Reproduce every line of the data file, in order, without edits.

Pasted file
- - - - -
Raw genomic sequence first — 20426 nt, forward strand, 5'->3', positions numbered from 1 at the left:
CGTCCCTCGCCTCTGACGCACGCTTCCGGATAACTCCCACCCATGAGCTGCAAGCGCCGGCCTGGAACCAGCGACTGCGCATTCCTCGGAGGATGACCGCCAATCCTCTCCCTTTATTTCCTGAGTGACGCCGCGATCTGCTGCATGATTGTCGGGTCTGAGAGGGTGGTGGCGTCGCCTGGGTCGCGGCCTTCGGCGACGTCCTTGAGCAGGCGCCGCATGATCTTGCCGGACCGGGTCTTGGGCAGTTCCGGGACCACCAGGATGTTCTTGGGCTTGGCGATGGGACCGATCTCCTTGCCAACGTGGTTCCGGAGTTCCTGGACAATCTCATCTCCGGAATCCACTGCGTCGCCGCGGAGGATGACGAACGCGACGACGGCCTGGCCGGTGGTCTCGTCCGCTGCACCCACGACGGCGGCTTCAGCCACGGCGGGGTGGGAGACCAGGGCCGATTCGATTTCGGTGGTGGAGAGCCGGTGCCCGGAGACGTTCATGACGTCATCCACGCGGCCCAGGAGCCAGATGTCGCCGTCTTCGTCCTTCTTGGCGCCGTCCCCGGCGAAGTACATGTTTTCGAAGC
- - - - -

Raw genomic sequence first — 20426 nt, forward strand, 5'->3', positions numbered from 1 at the left:
CGTCCCTCGCCTCTGACGCACGCTTCCGGATAACTCCCACCCATGAGCTGCAAGCGCCGGCCTGGAACCAGCGACTGCGCATTCCTCGGAGGATGACCGCCAATCCTCTCCCTTTATTTCCTGAGTGACGCCGCGATCTGCTGCATGATTGTCGGGTCTGAGAGGGTGGTGGCGTCGCCTGGGTCGCGGCCTTCGGCGACGTCCTTGAGCAGGCGCCGCATGATCTTGCCGGACCGGGTCTTGGGCAGTTCCGGGACCACCAGGATGTTCTTGGGCTTGGCGATGGGACCGATCTCCTTGCCAACGTGGTTCCGGAGTTCCTGGACAATCTCATCTCCGGAATCCACTGCGTCGCCGCGGAGGATGACGAACGCGACGACGGCCTGGCCGGTGGTCTCGTCCGCTGCACCCACGACGGCGGCTTCAGCCACGGCGGGGTGGGAGACCAGGGCCGATTCGATTTCGGTGGTGGAGAGCCGGTGCCCGGAGACGTTCATGACGTCATCCACGCGGCCCAGGAGCCAGATGTCGCCGTCTTCGTCCTTCTTGGCGCCGTCCCCGGCGAAGTACATGTTTTCGAAGC